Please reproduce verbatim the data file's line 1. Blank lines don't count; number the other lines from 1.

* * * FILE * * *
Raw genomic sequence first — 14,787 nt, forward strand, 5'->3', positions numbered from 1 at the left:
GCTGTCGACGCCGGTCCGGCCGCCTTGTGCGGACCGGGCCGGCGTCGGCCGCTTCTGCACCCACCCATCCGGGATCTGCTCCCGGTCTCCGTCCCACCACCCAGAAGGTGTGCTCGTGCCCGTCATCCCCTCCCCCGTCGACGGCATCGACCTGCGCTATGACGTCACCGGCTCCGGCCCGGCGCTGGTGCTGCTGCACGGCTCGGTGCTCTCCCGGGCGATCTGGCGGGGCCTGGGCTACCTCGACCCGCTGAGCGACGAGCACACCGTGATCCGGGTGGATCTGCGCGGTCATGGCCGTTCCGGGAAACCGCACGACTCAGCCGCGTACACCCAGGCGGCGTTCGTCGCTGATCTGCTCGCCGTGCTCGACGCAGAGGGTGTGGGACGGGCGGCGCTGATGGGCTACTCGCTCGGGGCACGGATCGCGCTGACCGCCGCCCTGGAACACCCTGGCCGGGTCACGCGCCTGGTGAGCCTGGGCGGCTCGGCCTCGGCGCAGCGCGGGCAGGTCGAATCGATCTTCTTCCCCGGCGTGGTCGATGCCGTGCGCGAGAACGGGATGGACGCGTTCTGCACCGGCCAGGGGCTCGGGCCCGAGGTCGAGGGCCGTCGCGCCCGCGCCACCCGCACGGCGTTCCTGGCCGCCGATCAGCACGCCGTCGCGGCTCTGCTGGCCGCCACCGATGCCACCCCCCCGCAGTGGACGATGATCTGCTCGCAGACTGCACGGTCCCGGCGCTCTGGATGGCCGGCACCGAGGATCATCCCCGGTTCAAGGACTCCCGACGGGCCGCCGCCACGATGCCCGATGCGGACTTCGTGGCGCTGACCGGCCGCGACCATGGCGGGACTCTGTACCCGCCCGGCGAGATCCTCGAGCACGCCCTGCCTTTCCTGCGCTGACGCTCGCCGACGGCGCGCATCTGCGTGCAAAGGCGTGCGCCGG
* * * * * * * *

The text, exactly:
Raw genomic sequence first — 14,787 nt, forward strand, 5'->3', positions numbered from 1 at the left: